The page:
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  21. DK says:

    @CSK:

    Any of those are possibilities at her age.

    At any age above forty these days. I know a — dare I say it — shockingly high number of folks who have dropped dead (pte) of heart conditions, fatal reactions etc in their 40s and 50s.

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  22. Just nutha ignint cracker says:

    @DK: Ironically enough, she’d called in my brother to add weight to her will because the doctors were declining to do the procedure. Some notion about “first, do no harm” or some such nonsense.

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  23. CSK says:

    @DK:
    I know. Just more likely when you’re 96.

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  24. Michael Cain says:

    Every day when I wake up I’m shocked that I haven’t died. I’m 68 and AFAIK nothing major going on health-wise other than overweight and laziness so profound that my average position is prone. I never expected to last beyond 30, and my imagination runs to the grim. I’ve ‘written’ my death a thousand ways.

    My intent, if Death shows up at the door one of these days, is just, “No, sorry, I’m not done. Try another day.” (I’m the same age, btw.)

    My real fear goes like this. For a few years I was in charge of road show technology demos for a large telecom company. On my watch, every demo worked. Sometimes that meant I was sitting in the middle of the floor in a hotel ballroom at 2:00 am writing the code for enough of an obsolete time server to make some piece of vendor equipment happy, but every demo worked. From time to time people muttered “demo god” under their breath. (Yes, there’s some wordplay there. The demo team had an interesting collective education.) I have had an occasional nightmare of answering the front door and there’s a short round jolly-looking red-haired man, who grins and says with an Irish brogue, “Michael Cain? The Demo God? Me name’s Murphy, and that was a magnificent performance, it was, avoiding me Law. Payback time.”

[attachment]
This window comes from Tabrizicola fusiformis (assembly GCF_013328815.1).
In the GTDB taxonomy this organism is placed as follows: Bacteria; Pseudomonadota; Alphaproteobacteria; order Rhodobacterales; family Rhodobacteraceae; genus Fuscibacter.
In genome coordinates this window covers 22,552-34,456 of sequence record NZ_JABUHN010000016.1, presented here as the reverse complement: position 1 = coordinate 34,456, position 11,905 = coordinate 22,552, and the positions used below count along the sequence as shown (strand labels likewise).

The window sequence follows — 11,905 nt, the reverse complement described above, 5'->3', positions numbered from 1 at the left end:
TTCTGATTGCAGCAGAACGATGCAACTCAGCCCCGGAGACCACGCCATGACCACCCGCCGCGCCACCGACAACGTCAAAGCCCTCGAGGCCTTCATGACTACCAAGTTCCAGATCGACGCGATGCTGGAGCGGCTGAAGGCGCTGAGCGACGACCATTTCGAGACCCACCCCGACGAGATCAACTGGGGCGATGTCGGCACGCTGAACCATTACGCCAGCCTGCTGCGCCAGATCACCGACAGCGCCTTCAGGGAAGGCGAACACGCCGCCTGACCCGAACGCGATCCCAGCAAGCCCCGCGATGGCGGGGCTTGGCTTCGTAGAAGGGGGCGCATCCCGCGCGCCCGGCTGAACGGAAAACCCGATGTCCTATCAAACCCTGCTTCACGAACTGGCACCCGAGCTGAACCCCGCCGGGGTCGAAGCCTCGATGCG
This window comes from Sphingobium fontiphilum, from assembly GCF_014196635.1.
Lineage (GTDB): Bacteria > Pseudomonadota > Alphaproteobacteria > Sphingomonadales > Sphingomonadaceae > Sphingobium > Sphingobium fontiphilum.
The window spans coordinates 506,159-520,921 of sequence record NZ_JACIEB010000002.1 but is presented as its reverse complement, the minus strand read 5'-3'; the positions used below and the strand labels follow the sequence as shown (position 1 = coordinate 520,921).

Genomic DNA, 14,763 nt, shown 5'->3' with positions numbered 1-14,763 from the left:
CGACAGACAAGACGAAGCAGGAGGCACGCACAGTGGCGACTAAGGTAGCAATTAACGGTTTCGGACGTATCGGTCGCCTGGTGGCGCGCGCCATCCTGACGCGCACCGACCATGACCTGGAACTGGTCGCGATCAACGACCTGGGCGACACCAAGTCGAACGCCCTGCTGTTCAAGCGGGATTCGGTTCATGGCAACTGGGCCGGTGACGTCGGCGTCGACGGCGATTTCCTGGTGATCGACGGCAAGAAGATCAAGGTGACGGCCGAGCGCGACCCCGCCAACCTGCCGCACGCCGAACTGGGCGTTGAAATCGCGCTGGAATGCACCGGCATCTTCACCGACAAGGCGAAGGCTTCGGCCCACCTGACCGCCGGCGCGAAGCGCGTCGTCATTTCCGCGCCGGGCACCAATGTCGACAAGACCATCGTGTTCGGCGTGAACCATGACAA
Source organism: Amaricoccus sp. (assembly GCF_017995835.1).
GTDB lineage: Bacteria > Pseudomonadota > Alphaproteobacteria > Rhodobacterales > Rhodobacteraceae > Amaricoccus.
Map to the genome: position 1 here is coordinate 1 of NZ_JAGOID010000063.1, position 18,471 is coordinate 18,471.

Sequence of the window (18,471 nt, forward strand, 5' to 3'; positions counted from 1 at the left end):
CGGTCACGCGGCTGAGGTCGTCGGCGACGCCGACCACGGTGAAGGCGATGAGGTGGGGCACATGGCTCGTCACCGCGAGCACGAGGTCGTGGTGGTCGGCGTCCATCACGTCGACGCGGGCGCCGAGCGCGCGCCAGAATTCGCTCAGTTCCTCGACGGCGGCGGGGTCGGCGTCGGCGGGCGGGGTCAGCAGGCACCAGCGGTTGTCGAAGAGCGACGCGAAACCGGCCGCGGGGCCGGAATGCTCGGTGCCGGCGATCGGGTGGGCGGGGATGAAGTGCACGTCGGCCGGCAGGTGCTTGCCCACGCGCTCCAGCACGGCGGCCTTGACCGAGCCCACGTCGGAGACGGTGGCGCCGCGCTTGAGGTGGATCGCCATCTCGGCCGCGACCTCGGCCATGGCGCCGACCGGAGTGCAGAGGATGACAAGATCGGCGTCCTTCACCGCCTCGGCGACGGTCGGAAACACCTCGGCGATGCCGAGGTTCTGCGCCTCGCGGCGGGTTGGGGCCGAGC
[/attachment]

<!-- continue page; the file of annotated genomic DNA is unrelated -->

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  25. Michael Cain says:

    @Just nutha ignint cracker:

    (The claim from both Mom and my brother was that my parents’ insurance would cover this, as I recall. I had no idea that they were with Keith Richards’ insurer.)

    Or perhaps Willie Nelson’s. Willie’s spotting Keith a decade.

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  26. Just nutha ignint cracker says:

    @Michael Cain: Yeah, but the Stones are the band with the history of complete transfusions as a treatment (for drug toxicity, IIRC).